According to the 2019 Altman Weil “Law Firms in Transition 2019” survey, 96% of law firm leaders “agree almost unanimously that a focus on improved practice efficiency is a permanent trend in the profession.” One way that some firms are addressing the push for increased efficiency is by using technology to improve firm processes, with 48% of the survey respondents reporting that they “used technology tools to replace human resources in order to increase efficiency of legal service delivery.”
In other words, ready or not, the legal marketplace is changing and 21st century legal clients are increasingly demanding that their lawyers use technology to increase efficiency and provide more accessible, affordable legal services. How does your law firm compare? What steps is your firm taking to set the stage for success in the new world order?
If your firm doesn’t yet have a firm plan in place to ensure success in the midst of a legal landscape in flux, never fear! This very topic was covered during the Keynote in February at the ABA Techshow in Chicago. During this talk, Betsy Ziegler offer lots of insight into how law firms fit into the rapidly changing world we now live in.
Below you’ll find the visual notes from that session along with 3 key takeaways:
Law firms fail because they don’t foresee the future
One of the key points Ziegler made was that businesses that don’t foresee the future fail. Look no further than Kodak, Xerox, or Blockbuster (or the many mall stores that are rapidly disappearing) for examples of that phenomenon in action.
We’re in the midst of unprecedented change, and when you’re a lawyer with a busy practice, it’s not always easy to keep up, let alone make decisions that will position your firm for future success. Even so, it’s important to make the time to learn as much as you can about the technological advancements that are affecting the practice of law – and your clients’ businesses as well. That way you’ll have a foundation of knowledge upon which to build and plan for the future.
If you’re not sure where to start, this blog post is a great place to start: “The Duty of Legal Technology Competence:How To Keep Up.”
Solve problems that don’t yet exist
Of course, learning about technology and change isn’t enough. As Ziegler explained, the next step is to make accurate predictions about how these forces will affect the future, and then make business decisions accordingly. Obviously, this is easier said than done.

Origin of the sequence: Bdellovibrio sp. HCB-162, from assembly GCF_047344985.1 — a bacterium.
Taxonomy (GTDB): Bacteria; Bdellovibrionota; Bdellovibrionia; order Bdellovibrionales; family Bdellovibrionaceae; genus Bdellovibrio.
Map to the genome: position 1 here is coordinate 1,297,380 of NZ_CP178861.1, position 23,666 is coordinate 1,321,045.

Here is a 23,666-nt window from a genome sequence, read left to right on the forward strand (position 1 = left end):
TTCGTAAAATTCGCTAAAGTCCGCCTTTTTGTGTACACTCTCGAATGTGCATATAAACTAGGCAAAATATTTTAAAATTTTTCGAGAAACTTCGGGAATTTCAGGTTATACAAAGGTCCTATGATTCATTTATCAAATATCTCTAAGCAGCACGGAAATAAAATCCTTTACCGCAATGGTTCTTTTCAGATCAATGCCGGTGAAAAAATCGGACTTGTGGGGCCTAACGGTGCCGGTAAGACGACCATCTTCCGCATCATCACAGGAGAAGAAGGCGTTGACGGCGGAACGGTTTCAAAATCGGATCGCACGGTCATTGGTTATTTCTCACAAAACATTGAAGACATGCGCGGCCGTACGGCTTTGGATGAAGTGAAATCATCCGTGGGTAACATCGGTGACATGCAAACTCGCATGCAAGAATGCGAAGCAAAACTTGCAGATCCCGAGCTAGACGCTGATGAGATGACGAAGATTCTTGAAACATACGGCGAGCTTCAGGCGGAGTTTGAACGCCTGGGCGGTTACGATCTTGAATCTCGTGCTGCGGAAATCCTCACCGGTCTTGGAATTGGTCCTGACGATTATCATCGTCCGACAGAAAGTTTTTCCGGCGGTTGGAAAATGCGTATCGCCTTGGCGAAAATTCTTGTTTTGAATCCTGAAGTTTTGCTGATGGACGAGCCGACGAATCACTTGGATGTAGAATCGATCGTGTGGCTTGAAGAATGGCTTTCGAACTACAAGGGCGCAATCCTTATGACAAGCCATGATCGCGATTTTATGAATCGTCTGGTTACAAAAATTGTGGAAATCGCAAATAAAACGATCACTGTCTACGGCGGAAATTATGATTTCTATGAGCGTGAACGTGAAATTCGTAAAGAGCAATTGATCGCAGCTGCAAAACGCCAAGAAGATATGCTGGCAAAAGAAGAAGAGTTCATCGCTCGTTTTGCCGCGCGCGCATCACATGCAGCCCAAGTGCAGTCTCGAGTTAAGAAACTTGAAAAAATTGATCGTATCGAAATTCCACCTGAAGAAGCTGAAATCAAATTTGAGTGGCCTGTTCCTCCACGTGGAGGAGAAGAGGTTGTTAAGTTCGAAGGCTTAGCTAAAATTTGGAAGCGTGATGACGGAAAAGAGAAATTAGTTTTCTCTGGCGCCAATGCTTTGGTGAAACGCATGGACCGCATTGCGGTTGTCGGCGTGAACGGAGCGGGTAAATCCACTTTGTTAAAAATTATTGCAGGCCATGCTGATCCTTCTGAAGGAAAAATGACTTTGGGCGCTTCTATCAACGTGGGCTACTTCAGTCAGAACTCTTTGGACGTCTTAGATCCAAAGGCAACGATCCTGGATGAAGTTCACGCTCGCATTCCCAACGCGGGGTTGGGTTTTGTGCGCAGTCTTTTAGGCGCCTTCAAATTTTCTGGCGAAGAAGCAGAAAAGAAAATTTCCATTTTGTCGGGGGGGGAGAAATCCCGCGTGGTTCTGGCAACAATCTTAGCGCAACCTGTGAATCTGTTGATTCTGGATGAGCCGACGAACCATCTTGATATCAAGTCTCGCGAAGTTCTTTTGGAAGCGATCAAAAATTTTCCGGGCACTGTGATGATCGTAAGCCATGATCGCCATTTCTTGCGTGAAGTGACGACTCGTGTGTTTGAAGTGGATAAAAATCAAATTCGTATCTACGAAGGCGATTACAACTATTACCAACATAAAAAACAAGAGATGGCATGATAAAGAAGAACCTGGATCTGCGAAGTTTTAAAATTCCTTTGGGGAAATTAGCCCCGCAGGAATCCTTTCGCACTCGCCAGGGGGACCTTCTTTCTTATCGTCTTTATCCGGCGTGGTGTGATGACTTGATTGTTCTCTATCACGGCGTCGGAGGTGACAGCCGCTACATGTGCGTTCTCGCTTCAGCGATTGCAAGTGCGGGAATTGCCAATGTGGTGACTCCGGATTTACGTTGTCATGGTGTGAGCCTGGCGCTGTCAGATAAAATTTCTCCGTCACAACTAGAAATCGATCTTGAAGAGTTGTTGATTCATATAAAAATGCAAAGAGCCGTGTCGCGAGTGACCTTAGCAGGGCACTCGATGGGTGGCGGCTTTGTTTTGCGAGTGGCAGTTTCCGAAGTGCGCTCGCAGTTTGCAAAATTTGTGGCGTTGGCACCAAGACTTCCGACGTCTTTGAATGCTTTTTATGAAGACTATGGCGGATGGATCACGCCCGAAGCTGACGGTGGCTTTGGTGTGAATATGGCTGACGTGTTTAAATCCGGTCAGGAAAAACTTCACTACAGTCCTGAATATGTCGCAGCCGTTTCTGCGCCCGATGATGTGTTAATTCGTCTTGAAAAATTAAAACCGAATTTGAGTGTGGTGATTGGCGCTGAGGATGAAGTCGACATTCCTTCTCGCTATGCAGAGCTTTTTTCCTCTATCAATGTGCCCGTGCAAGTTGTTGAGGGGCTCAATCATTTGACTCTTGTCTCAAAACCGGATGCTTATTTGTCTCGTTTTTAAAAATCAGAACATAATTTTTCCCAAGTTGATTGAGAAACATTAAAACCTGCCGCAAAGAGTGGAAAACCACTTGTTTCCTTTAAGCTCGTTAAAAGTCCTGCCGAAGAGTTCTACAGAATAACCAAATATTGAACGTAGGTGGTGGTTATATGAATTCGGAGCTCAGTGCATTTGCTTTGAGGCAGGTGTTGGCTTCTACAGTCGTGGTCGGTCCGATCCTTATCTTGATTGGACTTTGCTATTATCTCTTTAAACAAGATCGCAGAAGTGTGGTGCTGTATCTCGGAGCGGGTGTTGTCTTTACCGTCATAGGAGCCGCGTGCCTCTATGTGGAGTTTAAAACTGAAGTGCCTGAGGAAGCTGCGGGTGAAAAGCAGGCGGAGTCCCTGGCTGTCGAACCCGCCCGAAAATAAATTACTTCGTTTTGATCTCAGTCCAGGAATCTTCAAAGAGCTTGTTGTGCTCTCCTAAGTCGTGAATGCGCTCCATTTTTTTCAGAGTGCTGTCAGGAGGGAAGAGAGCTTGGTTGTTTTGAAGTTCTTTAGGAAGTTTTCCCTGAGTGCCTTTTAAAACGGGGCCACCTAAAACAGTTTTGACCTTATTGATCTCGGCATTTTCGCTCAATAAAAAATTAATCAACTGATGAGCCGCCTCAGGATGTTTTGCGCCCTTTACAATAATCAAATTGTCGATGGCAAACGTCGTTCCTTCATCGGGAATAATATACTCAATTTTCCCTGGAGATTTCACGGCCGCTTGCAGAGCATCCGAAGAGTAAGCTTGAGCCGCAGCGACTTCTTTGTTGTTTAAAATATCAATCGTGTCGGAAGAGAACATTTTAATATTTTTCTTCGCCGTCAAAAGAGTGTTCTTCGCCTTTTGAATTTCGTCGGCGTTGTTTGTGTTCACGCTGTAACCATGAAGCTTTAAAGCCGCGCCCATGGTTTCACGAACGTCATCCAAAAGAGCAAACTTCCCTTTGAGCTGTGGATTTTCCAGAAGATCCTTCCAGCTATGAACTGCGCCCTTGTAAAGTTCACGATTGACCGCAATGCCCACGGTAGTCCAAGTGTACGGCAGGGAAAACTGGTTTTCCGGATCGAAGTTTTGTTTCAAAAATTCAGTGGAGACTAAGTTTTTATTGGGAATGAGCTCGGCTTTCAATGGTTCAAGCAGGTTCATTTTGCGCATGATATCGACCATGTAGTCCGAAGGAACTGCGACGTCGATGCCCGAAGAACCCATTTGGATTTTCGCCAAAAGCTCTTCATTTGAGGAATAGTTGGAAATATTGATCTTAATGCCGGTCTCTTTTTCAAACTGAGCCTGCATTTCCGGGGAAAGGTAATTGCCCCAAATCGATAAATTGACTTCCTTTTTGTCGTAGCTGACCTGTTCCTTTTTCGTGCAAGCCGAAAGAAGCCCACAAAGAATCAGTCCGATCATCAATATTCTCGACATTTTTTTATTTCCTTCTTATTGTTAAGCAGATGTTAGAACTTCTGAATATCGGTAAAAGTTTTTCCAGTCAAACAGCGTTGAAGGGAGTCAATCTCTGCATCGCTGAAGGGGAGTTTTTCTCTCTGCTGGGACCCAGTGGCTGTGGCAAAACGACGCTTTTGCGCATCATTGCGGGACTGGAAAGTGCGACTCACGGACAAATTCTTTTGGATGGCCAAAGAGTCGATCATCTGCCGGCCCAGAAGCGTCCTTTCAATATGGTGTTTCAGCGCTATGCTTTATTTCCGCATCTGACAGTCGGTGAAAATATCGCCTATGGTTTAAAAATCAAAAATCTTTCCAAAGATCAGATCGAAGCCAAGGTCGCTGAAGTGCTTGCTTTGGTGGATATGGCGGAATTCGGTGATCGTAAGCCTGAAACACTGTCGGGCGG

So what’s a busy lawyer to do? I’d suggest you consider reading Richard Susskind’s book “Tomorrow’s Lawyers: An Introduction To Your Future.” In it he predicts how technology will affect the legal industry as a whole in the coming years and offers advice for lawyers seeking to thrive in the new world order. You can learn more about that book and some of his advice here.
Legal software can future-proof your firm
And last, but not least, Ziegler emphasized the importance of technological innovation to the practice of law in 2019. According to Ziegler, software can sometimes do more than human lawyers can by accomplishing tasks more quickly and more accurately. The trick is knowing which software tools will be most impactful for your firm.
Choosing the right legal software for your firm isn’t always easy, but it’s an important decision and one that can have a lasting effect on your firm for years to come. But before choosing software, it’s important to fully understand your firm’s needs, and then carefully research your options.
When it comes to research, there are a host of resources about legal software available, both online and off. A great place to start your research is this book: “The 2019 Solo and Small Firm Legal Technology Guide,” written by Sharon D. Nelson, John W. Simek, and Michael C. Maschke. You can learn more about this book here.
Finally, for even more information on how legal software can help you automate your law firm and set your firm up for success in an increasingly competitive legal marketplace, make sure to download this FREE guide: “8 Essential Technologies to Increase Your Firm’s Productivity.”
Editor’s Note: This article published with the author’s permission, with first publication on MyCase.